On Montalivet beach*
As day slips gently into night the sea breeze fills our lungs. As we breathe we watch the surging, somewhat wild ocean. The bravest go into the cabins to don a decent bathing costume for a dip. The ladies wear a sleeved costume which covers their bodies. What would they say if they were to see our waternymphs of today? Some find the water a little cold but help is at hand.
In front of M. Peyruse’s chalet in those days there was another belonging to Mme Berard, known as Jeanette. It was carried away by the waves. This lady’s son-in-law, M Lanau, decided to set 2 – 3 bathing machines in cement within wooden cabins. A mighty cast-iron stove ensured constant boiling water drawn from the sea in a barrel. From afar the pipe of the smoky furnace resembled the chimney of a steamboat on the horizon.
There was never a shortage of clients. Old Lanau was a good businessman. With their appetites sharpened by the fresh salty air, by the strong smell of resin and everlasting flowers, and by the dip (warm or cold), everyone hastened to lunch. Each quickly grabbed a plate and made their way in procession to la Titonne to receive their salt meadow-fed mutton cutlet. No-one who has eaten one of these fine cutlets will have tasted anything as excellent. In those days they were better known in the Médoc than Mother Poulard at Mont Saint-Michel.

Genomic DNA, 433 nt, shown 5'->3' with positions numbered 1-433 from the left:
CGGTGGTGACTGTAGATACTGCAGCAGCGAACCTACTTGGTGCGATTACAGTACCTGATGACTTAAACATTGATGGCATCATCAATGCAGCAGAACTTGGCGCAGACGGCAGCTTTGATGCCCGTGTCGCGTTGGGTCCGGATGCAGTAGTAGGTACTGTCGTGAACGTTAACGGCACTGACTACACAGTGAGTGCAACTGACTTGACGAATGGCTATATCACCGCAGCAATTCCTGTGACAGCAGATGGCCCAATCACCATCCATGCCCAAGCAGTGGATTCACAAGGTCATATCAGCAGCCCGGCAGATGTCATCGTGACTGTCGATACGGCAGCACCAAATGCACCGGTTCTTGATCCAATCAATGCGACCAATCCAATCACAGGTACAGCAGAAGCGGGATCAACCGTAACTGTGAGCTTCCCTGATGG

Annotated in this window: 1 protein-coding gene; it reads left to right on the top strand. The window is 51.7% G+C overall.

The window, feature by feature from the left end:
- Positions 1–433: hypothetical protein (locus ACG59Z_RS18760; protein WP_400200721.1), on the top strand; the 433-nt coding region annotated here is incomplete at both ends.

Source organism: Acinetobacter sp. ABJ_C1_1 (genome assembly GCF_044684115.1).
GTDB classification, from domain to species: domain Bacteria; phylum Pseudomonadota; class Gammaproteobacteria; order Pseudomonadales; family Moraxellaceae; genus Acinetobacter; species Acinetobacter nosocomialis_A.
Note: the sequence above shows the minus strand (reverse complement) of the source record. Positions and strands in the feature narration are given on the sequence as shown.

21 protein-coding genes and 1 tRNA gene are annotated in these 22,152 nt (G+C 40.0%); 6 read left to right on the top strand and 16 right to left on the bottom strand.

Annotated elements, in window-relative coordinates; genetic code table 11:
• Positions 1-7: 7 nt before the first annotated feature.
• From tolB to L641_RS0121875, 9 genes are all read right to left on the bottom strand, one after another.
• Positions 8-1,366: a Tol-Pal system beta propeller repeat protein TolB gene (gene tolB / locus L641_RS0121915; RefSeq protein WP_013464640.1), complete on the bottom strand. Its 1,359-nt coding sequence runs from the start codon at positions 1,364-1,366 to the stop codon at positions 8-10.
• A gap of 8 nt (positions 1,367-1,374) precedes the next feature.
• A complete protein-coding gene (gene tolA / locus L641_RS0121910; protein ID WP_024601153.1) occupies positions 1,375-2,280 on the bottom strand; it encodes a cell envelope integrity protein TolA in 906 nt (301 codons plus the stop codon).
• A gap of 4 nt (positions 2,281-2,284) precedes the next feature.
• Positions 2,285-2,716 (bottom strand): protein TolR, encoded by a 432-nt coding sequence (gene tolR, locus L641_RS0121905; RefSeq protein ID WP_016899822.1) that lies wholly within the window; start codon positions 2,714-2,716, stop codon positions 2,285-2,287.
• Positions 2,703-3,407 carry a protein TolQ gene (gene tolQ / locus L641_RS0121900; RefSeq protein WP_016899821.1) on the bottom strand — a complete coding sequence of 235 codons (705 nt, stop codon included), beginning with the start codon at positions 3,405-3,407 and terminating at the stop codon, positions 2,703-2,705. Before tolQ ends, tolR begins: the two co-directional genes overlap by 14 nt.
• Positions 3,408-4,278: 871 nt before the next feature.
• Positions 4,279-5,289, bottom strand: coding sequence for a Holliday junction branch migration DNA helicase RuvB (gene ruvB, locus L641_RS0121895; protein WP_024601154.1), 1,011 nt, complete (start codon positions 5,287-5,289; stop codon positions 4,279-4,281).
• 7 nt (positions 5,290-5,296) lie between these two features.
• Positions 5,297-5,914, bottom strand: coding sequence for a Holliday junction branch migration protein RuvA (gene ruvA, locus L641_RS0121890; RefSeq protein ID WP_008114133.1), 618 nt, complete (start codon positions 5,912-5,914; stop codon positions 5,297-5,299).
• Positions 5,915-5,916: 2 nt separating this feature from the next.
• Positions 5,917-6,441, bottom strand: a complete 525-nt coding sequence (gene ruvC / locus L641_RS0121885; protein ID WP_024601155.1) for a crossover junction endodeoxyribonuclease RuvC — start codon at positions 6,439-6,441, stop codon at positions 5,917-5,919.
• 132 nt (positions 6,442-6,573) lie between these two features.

In the yard of the Laporte Hotel old Cadachon lit a large fire of vine cuttings and an enormous grill was set up on this brazier. Mme Titonne – large, strong and highly active – placed her meat with a flick of the wrist, sprinkled it with salt, and retrieved it at just the right moment. The penetrating smell of mutton spread far and wide, and sharpened appetites even more. Each held out their plate, handed over 20 sous, and left with their cutlet. I have no idea how many sheep were sacrificed every Sunday.
In the folds of the dunes, on the golden sand of the beach, or in the shade of the pine trees, picnics were set up and bottles of good Medoc wine emptied. Truly delicious. At the end of the day everyone left satisfied.
René Banneau, (Vendays / Montalivet), translated by Richard and Margaret Beasley
* in the 19.-20. century; extract of the text: Banneau, R. (1959). Montalivet. In J. Germain. Le Médoc et ses plages Bordeaux : Éditions Les nouveaux cahiers